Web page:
A half century of music: Granite Quarry Civitan Fiddlers Convention keeps celebrating bluegrass
Published 12:10 am Saturday, October 1, 2016
GRANITE QUARRY — Pattie Beaver has been to every Granite Quarry Civitan Fiddlers Convention since the event debuted in 1967.
She didn’t really have a choice. Her father, the late Don Livengood, was one of the original Three Musketeers behind the Fiddlers Convention, along with James Mathis and Clarence Bost Jr.
Livengood came to live and breathe the event. As soon as one year’s convention was history, Livengood was planning for the next. “My daddy worked on it 12 months out of the year,” Pattie says.
The day before he died Aug. 15, his health failing quickly, Livengood sent for Vivian Hopkins to visit him in the hospital’s intensive-care unit so they could go over plans for this year’s Fiddlers Convention. The 50-year anniversary convention will be held Oct. 8 at East Rowan High School.
Six years ago, Livengood brought in Hopkins, current president of the N.C. Bluegrass Association, to help in securing bands for the annual competition. Hopkins’ father, the late bluegrass musician Ralph Pennington, and Hopkins herself attended the earliest conventions.
The Oct. 8 competition will honor Don Livengood and his wife, Margaret, who both died on the same August day, by introducing the Don and Margaret Livengood Memorial Award for Excellence in Bluegrass. The award will go to the outstanding young performer.
Hopkins persuaded Livengood that to increase revenue the convention needed to provide competition for youth, besides the regular adult band and individual categories.
“There are a lot of super-good, young musicians today,” Hopkins says, “and that’s why we do this — to make sure the music continues.”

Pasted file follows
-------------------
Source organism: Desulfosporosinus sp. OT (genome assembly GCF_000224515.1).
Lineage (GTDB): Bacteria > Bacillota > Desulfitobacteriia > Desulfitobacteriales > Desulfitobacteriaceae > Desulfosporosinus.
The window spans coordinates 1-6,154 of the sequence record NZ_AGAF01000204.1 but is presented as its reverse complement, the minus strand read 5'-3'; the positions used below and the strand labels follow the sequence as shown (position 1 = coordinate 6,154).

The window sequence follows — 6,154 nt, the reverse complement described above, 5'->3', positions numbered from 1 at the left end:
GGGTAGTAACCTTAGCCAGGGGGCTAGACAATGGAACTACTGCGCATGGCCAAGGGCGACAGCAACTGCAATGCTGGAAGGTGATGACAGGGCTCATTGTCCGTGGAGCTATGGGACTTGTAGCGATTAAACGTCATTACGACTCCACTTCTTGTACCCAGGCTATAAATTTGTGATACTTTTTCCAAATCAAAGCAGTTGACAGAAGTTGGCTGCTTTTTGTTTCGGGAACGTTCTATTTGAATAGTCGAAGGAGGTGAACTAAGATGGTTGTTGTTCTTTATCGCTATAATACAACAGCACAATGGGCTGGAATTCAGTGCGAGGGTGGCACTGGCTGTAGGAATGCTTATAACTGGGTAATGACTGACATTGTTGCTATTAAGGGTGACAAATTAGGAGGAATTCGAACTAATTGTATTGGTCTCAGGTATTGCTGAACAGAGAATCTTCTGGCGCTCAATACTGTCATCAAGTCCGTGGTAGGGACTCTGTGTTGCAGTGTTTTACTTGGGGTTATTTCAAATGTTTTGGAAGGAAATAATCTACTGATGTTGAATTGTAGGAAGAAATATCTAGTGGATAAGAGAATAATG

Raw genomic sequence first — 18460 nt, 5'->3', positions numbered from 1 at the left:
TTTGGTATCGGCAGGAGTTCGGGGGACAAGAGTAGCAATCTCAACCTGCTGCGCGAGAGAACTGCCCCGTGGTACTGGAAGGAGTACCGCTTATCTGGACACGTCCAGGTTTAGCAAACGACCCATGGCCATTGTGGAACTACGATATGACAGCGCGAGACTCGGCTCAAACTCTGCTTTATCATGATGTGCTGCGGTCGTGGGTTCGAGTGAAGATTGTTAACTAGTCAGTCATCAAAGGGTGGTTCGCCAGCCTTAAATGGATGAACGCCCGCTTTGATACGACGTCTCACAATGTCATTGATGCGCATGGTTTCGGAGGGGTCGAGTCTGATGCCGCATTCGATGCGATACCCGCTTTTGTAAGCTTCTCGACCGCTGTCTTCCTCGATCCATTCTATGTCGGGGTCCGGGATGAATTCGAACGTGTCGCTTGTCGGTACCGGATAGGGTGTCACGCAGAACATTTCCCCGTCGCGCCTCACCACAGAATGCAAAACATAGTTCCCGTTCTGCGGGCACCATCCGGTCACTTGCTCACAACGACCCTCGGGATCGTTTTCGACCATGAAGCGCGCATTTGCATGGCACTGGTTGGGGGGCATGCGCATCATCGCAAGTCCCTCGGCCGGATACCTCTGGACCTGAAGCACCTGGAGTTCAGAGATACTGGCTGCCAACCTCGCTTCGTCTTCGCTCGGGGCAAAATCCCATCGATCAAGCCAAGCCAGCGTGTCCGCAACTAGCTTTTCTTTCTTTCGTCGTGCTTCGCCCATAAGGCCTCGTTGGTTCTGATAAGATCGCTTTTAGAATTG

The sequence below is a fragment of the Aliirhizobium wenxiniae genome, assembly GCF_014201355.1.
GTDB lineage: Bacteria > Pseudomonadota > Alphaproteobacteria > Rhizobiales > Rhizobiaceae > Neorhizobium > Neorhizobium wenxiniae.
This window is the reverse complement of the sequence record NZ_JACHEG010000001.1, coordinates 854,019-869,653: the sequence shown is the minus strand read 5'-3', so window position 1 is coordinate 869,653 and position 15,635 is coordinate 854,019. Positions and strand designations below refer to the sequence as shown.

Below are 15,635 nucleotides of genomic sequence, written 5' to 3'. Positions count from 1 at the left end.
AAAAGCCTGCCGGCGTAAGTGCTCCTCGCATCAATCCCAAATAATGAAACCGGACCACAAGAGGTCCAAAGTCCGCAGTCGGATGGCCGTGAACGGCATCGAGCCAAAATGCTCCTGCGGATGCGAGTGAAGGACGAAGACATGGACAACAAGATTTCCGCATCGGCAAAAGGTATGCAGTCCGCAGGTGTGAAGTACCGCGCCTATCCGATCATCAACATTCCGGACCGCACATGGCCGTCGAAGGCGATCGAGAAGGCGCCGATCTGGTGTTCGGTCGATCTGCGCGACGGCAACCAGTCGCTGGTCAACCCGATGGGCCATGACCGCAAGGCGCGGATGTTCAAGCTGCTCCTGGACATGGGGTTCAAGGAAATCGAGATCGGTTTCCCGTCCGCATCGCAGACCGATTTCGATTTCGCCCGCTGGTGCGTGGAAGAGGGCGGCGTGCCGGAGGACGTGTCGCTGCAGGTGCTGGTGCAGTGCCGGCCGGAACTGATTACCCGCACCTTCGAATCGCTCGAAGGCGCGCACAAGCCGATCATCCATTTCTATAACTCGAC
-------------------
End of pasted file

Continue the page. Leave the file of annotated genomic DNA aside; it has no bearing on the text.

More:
The Granite Quarry Civitan Fiddlers Convention is known for its quality bluegrass and old-time music, not to mention its barbecue chicken plates. The convention is the club’s longest-lasting fundraiser and its most profitable.
“Fruitcake doesn’t hold a candlelight to it,” Club President Lanny Merrell says. “… Every bit of money we raised we put back in the community.”
You can see the Civitan Club’s imprint everywhere in Granite Quarry and eastern Rowan County. Granite Quarry Civic Park, town welcome signs, a park shelter, the Scout Hut and bleachers, lights and fencing at the Granite Quarry ballpark all benefited from Civitan contributions.
Money raised by the club has gone to support Granite Quarry Elementary, East Rowan Middle and East Rowan High schools. The club has sponsored Junior Civitan clubs at East Rowan High and Rowan Early College, and it has awarded 30 years worth of Civitan scholarships at East Rowan High.
Dollars from the Fiddlers Convention also have helped in paying for football equipment, a track, band uniforms, an activity bus, computers, microscopes, essay contests and citizenship awards.
In addition, the Granite Quarry Civitans have supported Coats for Kids, the construction of a walking track at the Saleeby-Fisher YMCA, Granite Quarry’s Christmas lights, Little League baseball, Rowan Adult Homes, Relay for Life, Special Olympics, Nazareth Children’s Home, Victory Junction Gang Camp, boys and girls homes at Lake Waccamaw and the International Research Center in Birmingham, Ala.